Pacific media successfully adapts to digital

There is only one meeting like this in the region: the Oceanic Television Conference gathers the media from the Pacific during FIFO each year to learn and to get to know each other, as well as to share difficulties and innovative ideas. This 13th conference is optimistic – digital facilitates content sharing and relationships between different partners.

Professionals from Australia, New Zealand, the Cook Islands and Vanuatu, as well as French Pacific Territories met once again at FIFO to discuss, get to know each other and foster and strengthen partnerships. What was obvious at this 13th Oceanic Television Conference is that the digital revolution is taking off and the Pacific is not far behind. There is, for example, Coconut TV, a platform showcasing content across the Pacific, presented by Lisa Taouma, general director and producer of Tikilounge. ‘We were transfixed! This platform enables communities to put content online, it’s very open’, says Gonzague de la Bourdonnaye, conference facilitator and communications and digital strategy manager for Nouvelle-Calédonie la 1ère. It has been available for five years, but it has really stepped up recently. This momentum is also visible in radio for with Wikiradio for example: any community, group of young people, association, etc. can create their own web radio with an application that is very easy to use. ‘It’s a way of easily incorporating content à la carte with a streaming option. It gives a voice to people we don’t hear much, and in addition enables regional languages to be valued,’ emphasises Gonzague de la Bourdonnaye. This tool has already been established in Guyana in particular and ‘it will soon be extended to the Pacific’, advises the conference facilitator. Another example of what digital can help to create in the region to enhance production and content sharing is the digital television channel NoA. Launched last September in Nouvelle-Aquitaine, the channel is supported by the local channel France 3, but breaks the codes of traditional television by opening its doors to non-journalists and going where reporters don’t usually go. ‘It’s very unifying and dynamic. It offers a change of perspective while providing personnel seeking new challenges and terrain the possibility to retrain’, stipulates Gonzague de la Bourdonnaye. All these discussions and experiences will definitely be a mutual source of ideas. Thanks to the development of digital cables in the region it is becoming increasingly easy and less and less expensive to create platforms for content and thereby enhance the visibility of the Pacific.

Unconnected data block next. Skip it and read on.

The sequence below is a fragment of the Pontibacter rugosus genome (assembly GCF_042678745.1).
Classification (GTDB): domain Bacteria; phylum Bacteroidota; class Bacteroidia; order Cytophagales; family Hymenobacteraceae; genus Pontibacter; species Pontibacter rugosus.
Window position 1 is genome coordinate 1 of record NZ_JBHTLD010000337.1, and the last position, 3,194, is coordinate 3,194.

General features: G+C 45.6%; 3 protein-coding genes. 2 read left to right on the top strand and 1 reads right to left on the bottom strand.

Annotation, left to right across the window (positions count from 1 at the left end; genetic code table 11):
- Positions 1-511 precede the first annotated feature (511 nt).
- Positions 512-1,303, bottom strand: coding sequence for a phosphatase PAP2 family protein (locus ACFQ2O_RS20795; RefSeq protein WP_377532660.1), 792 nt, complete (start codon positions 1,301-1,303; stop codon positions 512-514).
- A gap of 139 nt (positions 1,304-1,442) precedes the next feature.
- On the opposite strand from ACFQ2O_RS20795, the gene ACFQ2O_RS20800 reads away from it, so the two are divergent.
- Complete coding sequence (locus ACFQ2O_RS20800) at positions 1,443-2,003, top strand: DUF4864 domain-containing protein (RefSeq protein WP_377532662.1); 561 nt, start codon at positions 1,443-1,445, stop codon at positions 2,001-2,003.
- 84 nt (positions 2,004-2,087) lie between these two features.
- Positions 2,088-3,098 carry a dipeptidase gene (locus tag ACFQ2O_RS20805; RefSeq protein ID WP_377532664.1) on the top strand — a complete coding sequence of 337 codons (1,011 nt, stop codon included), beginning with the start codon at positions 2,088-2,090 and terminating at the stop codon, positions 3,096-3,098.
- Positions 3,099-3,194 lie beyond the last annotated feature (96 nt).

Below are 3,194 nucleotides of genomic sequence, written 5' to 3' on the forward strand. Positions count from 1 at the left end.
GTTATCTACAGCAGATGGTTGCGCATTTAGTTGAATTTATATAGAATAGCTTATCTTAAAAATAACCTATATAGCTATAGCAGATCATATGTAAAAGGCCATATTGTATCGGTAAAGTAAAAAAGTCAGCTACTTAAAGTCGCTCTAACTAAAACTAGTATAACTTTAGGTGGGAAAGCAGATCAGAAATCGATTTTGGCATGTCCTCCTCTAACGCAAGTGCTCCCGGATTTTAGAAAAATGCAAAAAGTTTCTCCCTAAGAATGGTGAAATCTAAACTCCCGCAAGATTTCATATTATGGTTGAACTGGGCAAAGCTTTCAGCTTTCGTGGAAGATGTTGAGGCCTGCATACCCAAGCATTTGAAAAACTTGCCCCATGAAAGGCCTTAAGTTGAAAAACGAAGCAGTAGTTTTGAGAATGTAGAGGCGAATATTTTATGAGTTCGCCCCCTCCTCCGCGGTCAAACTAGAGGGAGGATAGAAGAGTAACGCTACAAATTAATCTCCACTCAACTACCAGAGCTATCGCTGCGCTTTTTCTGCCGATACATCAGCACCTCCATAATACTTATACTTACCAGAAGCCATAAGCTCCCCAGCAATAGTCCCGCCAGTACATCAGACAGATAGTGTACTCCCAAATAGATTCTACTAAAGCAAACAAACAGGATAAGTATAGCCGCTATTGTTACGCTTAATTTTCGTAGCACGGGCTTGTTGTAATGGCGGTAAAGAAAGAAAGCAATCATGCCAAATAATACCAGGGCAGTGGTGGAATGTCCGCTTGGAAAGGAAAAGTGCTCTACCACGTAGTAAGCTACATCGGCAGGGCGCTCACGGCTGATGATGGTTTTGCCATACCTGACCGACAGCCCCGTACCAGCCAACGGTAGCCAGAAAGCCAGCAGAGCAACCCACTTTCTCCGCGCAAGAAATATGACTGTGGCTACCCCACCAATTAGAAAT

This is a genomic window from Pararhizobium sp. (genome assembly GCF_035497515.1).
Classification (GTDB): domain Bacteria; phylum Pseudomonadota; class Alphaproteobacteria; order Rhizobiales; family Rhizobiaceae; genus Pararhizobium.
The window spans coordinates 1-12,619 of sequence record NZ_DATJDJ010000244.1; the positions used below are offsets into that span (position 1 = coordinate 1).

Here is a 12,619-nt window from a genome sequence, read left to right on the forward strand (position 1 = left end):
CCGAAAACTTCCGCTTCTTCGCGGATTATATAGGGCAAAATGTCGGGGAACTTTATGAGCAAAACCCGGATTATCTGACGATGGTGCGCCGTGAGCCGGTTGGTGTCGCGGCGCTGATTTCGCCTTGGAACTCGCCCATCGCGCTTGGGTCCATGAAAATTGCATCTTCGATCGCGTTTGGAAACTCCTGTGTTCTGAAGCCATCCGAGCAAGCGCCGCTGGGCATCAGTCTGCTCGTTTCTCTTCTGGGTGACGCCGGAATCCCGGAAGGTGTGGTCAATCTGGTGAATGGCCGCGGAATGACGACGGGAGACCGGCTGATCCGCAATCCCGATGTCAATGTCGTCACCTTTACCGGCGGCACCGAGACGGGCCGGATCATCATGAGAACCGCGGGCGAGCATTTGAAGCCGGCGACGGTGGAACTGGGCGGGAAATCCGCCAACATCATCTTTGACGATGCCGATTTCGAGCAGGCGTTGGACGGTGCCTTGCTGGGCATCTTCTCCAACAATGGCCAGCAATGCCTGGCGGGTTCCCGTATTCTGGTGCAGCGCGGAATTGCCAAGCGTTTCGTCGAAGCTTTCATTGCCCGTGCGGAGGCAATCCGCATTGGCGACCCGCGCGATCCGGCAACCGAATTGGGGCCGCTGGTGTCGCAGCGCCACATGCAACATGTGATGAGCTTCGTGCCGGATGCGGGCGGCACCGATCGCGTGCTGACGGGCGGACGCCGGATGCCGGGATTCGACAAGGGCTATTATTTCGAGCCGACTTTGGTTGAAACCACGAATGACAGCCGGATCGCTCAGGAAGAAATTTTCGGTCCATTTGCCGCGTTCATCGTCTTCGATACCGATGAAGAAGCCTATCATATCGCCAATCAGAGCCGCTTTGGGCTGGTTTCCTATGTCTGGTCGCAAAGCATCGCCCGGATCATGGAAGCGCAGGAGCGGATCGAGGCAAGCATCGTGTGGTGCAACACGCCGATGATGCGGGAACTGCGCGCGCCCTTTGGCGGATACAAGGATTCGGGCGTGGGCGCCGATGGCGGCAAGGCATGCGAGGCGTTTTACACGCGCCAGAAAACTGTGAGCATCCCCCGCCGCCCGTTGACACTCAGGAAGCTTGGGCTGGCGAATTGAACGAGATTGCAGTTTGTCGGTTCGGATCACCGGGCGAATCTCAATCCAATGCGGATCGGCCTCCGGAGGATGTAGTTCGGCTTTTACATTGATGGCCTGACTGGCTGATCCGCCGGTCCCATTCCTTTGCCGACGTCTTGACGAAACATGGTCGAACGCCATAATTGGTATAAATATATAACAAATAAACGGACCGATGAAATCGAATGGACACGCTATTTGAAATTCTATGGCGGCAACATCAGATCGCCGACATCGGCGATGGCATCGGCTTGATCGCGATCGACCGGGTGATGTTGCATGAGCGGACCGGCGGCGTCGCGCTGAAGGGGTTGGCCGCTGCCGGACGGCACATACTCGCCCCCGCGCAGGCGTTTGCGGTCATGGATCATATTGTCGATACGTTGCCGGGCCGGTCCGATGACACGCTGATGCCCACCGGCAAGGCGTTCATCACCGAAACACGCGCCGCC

Sharing know-how in training

After this exchange of experiences among participants there was a discussion about potential partnerships, in particular in the field of training. The Pacific Community (SPC) is clear that it will not be funding any more training. Generally speaking, public funding is decreasing, so the channels must find other solutions. Two avenues have been broached: the development of e-learning and sharing of skills. ‘We must rethink mutual aid, in particular in new professions. We have our own resources, we can therefore provide personnel and share our know-how’, explains the conference facilitator. He also announces a new WhatsApp discussion group that will enable conference attendees to be in contact throughout the year with the ability to discuss almost instantly. This will be useful, for example, in the forthcoming weeks for the Pacific Games that are taking place in July in Samoa. Television channels will be able to exchange information via this framework established for the broadcast of this regional competition. We can only hope that more broadcasters from the Pacific join the discussion and attend the 14th conference at FIFO next year.

FIFO – Elodie Largenton